The language of fear, like that of music, is universal.

Put all the people who’ve weathered hurricanes’ swift destruction of communities, withstood the wrath of earthquakes, lived in the shadow of nuclear threats, and endured the horror of random gun violence in a room together, and they’ll agree on one thing: We are scared.

From Mexico to South Korea to the U.S., a myriad of locations comprise the constellation of film festival home bases represented in this list—MovieMaker’s first-ever rundown of the World’s 15 Bloody Best Genre Fests. Of course, our criteria for selecting these top hubs—which harbor the sicker, stranger side of cinema—measure their art and business-centric strengths over all else. But it’s worth noting that in genre moviemaking, fear is business, and business is good. A great genre film festival, at its core, is a celebration of that fact.

No one-size-fits-all answer can determine which of these fests are beasts among mortals, so to sink our fangs into the most eclectic roundup possible, we summoned the insights of expert panelists—six trusted allies of both mainstream and underground genre film culture whose industry roles include writer-director, producer, festival director, festival coordinator, investor, genre journalist, and podcast host. (Some hold several of these titles simultaneously.)

Genre freaks are known for their passion and devotion, and usually (sorry, elitists) for their acceptance of those newly initiated into their legion of doom—which means that the festivals they run, in addition to their surgically precise curation, have something for everyone. Low-budget moviemaker itching to slash your way through a competition? Dying to eat the brains and gain the knowledge of indie auteurs in a master class? Seeking thrills not just inside the theater but also in a live interactive horror event? If you check any of these boxes, there’s a haunted home that awaits you.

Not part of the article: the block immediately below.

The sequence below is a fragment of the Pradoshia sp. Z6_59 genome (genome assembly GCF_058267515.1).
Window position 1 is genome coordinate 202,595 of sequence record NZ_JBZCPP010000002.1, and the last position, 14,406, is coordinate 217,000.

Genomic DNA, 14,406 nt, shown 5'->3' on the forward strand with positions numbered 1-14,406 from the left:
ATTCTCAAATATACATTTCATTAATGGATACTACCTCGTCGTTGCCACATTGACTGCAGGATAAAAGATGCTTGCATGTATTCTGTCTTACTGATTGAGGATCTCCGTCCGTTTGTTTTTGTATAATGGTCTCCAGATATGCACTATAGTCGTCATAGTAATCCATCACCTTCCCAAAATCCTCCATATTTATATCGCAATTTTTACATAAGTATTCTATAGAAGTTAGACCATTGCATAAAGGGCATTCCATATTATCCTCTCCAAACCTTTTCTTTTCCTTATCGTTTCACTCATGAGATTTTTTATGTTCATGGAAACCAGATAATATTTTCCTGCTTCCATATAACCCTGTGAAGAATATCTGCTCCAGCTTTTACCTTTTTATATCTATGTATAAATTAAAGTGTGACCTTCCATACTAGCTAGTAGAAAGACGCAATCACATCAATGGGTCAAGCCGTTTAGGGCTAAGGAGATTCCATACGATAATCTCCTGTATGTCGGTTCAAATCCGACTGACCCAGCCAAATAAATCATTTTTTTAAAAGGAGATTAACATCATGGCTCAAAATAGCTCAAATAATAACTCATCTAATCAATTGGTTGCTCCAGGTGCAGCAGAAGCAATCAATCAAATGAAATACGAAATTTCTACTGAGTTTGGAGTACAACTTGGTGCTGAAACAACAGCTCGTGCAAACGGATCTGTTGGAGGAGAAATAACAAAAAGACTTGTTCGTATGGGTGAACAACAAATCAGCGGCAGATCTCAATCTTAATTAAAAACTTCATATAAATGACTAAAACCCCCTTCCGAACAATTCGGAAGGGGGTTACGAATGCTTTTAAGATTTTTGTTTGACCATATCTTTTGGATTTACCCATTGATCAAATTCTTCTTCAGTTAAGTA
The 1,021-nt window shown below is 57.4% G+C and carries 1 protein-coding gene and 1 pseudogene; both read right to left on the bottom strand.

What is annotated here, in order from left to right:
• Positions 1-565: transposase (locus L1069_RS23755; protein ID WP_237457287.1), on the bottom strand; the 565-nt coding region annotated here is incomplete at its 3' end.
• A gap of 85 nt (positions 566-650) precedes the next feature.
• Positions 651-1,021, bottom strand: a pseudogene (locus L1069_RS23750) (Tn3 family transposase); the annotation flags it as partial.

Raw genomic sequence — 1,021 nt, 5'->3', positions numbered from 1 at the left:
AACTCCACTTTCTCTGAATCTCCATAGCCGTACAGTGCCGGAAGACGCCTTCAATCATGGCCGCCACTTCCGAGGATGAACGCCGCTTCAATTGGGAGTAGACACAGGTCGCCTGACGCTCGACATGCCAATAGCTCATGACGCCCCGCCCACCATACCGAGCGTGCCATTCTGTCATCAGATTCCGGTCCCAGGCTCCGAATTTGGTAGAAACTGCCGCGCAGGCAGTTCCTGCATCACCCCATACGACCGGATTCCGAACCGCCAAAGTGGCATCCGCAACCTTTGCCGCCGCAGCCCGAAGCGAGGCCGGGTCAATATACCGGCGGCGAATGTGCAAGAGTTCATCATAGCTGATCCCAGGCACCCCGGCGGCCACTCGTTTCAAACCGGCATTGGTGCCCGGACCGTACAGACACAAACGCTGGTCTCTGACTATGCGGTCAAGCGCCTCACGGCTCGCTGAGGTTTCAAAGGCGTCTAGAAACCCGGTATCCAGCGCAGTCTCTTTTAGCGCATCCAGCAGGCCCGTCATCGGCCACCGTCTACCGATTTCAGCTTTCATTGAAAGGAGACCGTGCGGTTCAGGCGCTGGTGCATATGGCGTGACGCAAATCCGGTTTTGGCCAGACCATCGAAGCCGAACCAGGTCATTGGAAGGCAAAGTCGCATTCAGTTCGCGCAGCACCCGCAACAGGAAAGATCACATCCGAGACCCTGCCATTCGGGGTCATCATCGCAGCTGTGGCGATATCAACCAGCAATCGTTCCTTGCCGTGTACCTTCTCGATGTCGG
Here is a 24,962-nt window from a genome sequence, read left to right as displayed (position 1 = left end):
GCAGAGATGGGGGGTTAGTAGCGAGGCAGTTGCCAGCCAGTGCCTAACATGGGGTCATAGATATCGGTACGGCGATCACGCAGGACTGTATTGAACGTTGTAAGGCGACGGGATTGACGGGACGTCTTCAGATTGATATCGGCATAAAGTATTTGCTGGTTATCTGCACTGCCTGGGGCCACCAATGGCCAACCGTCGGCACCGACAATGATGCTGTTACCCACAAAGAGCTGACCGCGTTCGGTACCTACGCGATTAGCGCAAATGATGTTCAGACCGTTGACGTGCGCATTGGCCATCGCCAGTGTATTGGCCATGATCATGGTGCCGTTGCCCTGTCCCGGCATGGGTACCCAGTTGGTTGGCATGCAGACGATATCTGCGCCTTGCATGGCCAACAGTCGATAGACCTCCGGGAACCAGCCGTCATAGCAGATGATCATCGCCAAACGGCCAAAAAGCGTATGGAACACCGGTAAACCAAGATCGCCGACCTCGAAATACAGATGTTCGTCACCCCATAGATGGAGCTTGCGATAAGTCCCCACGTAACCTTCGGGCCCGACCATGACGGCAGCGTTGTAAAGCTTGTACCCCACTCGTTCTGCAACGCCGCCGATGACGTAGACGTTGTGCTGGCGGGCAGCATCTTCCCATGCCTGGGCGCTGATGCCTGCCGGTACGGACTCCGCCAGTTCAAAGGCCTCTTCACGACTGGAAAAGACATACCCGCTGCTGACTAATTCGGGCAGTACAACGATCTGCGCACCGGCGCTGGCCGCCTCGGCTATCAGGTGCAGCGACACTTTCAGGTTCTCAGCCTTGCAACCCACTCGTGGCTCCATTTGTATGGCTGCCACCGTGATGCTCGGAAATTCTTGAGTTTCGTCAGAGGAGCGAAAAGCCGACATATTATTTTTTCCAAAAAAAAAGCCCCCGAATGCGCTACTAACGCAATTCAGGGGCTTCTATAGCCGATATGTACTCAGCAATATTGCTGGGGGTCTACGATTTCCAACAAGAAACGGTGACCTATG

We hope that this list will be your flashlight in the dark abyss of your genre festival hunt, and that it’ll possess you to submit to them yourself… if you dare. — Max Weinstein

Children of the Night: Our 2018 Panelists

Roxanne Benjamin is an L.A.-based moviemaker and producer, known for horror film anthologies V/H/S, Southbound, and XX.

Mitch Davis is the co-director of the Fantasia International Film Festival*, as well as co-director of its international programming. He directed the shorts “Divided Into Zero” (1999) and “God’s Little Girl” (2007), produced Karim Hussain’s Subconscious Cruelty (2000), and is associate producer of ABCs of Death 2 (2014).

Mike Flanagan wrote, directed, and edited acclaimed horror features Absentia (2011), Oculus (2013), Hush, Before I Wake, and Ouija: Origin of Evil (2016). His feature adaptation of Stephen King’s Gerald’s Game was released on Netflix September 29, 2017.

Mick Garris has directed multiple Stephen King adaptations, including Sleepwalkers (1992), The Stand (1994), and the miniseries version of The Shining (1997). He is the creator of the Showtime anthology series Masters of Horror and host of the podcast Post Mortem With Mick Garris.

Horror Equity Fund, Inc. (HEF) is a company that discovers, develops, assists in the funding of, and accelerates to market horror-centric projects across all media. For more info, visit

Joe Yanick is the festival and non-theatrical manager of Visit Films and the co-director of the Miskatonic Institute for Horror Studies N.Y.C.

* To avoid biased participation, Mitch Davis refrained from voting for his own festival.

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